The title of this article could be phrased as a question or a statement. I have chosen to treat it as a question because that is how it is usually presented to me by readers and clients. Every company executive, owner, or manager uses some type of accounting system to gauge whether or not he is running a profitable business. Reports that are usually relied upon are financial in nature. Financial reports are OK, but their application is limited.
The frequency of producing balance sheets and income statements depends on the size of the enterprise and how many people are in the “need to know” chain of accountability. There are a number of reasons why I don’t like using accounting statements for measuring the success of a lean initiative. They include: the timing of the information included in the reports, which is usually well after the events that contributed to the outcome; some of the ambiguous contributors to the data such as the various types of inventory, which are counted as assets on the balance sheet even though some of the inventory is obsolete and has no real value, and offsets such as depreciation; and finally, and possibly most importantly, who is privy to the information and how able the recipients are to interpret the information in a meaningful way.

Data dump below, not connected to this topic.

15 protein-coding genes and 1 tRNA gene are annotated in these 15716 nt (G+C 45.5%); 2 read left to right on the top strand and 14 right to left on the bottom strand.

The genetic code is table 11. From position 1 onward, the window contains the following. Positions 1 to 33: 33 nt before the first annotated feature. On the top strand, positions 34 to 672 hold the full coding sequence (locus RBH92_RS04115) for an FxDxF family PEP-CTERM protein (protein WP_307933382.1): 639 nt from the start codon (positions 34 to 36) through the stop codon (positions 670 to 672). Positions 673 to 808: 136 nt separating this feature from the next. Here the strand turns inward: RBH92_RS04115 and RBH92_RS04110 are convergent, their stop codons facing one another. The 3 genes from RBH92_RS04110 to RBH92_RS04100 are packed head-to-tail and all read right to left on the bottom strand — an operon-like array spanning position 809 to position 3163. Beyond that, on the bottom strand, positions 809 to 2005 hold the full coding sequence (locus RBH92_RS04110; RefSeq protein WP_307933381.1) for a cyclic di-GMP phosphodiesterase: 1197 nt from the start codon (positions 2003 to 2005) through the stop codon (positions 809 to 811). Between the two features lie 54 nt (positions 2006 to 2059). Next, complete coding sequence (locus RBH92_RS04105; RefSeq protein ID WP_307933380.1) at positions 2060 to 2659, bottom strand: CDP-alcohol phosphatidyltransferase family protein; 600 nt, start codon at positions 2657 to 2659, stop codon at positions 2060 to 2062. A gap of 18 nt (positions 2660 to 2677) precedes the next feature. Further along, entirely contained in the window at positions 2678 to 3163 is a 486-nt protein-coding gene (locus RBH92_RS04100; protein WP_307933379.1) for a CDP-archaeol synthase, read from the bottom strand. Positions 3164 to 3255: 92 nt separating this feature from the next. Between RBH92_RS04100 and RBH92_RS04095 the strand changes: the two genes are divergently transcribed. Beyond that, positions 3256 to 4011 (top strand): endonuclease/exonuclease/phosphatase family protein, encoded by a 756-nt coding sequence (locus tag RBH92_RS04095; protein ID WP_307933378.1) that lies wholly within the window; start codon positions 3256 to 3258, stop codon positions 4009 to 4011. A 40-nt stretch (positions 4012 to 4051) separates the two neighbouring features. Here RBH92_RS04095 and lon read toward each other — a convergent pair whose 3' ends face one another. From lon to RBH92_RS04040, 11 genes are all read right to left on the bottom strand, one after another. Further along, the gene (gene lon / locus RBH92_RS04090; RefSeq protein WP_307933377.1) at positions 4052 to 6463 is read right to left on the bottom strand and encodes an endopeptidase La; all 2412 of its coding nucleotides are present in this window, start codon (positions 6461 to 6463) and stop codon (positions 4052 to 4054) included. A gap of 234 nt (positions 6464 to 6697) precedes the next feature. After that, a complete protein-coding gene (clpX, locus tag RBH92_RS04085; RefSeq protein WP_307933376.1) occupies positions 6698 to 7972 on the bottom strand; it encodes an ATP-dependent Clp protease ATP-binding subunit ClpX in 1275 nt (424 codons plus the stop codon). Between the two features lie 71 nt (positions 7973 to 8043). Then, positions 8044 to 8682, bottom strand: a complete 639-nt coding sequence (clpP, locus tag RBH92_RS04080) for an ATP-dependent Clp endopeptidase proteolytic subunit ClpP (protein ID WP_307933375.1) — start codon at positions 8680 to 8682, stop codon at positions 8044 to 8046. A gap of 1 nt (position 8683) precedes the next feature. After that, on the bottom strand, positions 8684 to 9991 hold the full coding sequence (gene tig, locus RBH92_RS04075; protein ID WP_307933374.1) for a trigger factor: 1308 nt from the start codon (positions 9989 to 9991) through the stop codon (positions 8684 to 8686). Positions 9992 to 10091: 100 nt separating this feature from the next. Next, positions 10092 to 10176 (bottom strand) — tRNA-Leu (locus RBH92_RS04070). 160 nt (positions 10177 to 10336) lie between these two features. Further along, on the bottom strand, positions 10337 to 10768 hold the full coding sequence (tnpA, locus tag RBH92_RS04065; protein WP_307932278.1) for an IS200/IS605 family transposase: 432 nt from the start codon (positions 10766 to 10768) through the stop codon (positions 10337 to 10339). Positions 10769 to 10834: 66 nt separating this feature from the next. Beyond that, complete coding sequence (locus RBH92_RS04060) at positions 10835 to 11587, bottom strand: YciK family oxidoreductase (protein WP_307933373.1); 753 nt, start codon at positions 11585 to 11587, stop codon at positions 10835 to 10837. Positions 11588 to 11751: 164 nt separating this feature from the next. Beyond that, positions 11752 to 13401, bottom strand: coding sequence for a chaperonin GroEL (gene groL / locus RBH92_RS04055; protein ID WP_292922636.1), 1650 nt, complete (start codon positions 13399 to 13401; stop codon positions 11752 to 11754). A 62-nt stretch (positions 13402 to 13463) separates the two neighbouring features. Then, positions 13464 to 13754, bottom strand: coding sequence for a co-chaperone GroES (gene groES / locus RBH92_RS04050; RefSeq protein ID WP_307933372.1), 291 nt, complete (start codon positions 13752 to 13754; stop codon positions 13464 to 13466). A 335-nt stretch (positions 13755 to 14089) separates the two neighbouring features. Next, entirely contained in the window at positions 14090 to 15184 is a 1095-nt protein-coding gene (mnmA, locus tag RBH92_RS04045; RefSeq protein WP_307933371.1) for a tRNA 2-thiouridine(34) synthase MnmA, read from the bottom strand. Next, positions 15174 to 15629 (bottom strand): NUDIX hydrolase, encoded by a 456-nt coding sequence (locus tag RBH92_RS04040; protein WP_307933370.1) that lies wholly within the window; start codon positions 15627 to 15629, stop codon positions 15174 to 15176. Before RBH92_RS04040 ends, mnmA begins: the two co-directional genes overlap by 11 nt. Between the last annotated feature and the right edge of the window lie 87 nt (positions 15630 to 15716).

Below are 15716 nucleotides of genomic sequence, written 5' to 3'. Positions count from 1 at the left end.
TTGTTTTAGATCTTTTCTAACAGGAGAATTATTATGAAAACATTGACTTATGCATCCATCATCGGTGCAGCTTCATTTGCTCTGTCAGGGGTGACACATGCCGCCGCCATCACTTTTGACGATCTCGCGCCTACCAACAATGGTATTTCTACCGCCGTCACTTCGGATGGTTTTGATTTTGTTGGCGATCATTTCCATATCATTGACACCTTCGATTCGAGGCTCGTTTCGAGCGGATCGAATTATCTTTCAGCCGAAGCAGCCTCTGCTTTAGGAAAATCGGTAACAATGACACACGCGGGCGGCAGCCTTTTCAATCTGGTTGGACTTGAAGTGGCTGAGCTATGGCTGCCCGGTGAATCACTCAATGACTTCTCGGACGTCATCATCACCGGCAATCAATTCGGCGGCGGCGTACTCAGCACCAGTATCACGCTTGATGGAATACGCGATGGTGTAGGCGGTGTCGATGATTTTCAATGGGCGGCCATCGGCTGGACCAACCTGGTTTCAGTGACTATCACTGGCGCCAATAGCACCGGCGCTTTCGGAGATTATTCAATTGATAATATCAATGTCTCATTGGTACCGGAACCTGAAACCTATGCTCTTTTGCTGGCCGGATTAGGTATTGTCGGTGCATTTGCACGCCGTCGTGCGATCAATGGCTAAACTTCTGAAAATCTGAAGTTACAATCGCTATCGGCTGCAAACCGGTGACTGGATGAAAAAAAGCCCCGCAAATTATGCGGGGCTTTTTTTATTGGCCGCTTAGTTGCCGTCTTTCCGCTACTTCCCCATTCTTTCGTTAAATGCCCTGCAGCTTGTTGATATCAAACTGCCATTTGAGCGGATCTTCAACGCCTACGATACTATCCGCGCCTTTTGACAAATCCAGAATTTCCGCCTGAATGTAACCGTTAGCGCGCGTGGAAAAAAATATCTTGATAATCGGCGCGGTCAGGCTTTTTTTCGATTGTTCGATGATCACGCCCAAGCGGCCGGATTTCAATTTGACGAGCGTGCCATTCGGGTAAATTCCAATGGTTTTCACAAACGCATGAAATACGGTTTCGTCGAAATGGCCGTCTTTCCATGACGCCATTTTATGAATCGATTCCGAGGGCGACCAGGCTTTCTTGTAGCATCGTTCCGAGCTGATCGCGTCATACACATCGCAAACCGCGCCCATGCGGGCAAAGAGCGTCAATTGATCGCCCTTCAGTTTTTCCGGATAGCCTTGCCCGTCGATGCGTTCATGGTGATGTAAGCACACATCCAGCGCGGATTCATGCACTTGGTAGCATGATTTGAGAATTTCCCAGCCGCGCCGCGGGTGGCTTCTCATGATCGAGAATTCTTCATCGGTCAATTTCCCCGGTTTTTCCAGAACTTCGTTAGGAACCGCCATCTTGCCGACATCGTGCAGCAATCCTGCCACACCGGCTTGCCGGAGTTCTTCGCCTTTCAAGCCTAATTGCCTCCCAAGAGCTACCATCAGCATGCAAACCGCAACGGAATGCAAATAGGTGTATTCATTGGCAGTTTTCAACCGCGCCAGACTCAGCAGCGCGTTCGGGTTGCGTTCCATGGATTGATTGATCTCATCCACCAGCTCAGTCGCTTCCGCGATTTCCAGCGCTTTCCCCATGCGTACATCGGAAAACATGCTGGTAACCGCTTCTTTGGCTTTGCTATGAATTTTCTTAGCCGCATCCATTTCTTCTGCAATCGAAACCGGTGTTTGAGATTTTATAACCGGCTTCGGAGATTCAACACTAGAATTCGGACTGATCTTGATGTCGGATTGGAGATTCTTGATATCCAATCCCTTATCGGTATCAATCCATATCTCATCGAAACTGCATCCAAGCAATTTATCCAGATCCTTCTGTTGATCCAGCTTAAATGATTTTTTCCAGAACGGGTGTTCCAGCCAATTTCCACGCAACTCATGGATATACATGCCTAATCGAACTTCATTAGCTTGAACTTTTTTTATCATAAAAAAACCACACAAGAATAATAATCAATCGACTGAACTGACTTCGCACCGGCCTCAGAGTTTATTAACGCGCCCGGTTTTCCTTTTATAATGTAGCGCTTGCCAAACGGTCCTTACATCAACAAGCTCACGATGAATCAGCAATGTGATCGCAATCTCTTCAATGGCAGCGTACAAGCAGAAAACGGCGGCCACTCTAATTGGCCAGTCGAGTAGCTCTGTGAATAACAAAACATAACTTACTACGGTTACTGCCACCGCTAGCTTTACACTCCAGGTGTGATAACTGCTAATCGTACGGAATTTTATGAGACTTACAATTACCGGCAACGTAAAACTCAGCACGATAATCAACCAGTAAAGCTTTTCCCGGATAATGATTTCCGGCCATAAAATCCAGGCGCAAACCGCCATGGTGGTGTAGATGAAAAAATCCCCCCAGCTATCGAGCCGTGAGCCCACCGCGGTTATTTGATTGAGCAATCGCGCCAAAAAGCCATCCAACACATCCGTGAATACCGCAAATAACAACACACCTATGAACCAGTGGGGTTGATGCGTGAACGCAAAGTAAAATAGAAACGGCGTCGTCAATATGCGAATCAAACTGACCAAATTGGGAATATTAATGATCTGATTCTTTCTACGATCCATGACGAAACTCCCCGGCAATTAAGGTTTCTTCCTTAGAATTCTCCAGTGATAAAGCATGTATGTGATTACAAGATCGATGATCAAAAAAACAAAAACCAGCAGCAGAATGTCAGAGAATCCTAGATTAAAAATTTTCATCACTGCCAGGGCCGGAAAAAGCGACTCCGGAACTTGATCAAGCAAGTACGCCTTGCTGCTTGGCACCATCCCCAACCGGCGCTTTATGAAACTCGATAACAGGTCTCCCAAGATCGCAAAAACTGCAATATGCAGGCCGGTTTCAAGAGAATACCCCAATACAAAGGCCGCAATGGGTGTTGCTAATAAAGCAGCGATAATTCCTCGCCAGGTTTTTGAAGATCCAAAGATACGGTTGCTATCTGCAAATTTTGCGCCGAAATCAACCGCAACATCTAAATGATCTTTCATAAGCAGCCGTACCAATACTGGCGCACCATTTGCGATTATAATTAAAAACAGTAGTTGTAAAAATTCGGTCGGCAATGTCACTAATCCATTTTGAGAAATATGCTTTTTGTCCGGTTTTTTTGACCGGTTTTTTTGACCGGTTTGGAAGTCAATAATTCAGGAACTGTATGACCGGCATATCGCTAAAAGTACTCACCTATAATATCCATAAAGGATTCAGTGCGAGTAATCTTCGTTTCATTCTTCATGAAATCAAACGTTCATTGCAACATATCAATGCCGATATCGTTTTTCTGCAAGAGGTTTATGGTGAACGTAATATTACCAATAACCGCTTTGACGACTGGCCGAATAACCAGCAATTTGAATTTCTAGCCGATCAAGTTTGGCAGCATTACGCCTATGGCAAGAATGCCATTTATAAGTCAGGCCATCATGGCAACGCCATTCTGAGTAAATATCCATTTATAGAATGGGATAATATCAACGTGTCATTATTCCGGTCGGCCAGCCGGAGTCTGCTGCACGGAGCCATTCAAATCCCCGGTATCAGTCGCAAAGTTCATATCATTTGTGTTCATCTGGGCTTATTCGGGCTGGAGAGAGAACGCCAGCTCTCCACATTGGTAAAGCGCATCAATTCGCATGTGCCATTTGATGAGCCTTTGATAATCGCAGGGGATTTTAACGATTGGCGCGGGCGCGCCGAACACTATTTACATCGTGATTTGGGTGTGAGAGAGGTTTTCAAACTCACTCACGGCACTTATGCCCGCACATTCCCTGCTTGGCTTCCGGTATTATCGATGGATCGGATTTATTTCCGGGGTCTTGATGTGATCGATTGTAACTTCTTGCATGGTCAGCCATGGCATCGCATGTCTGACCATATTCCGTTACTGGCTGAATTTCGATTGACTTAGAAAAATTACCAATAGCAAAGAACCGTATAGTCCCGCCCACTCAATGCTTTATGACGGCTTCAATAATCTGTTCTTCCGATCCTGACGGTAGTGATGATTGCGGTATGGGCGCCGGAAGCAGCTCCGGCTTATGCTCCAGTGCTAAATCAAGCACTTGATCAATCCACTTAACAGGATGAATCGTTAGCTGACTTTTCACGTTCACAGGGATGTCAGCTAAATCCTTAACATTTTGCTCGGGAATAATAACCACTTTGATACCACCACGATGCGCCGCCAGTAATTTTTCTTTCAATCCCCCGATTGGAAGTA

Lean requires lean reports
There is no doubt that accounting reports have their place, but they should be kept in their place and used for accounting purposes, not for measuring lean improvements. Accounting reports were the only measurements available when we started the lean transformation at Joe’s. The one that was relied upon the most was accounts receivable.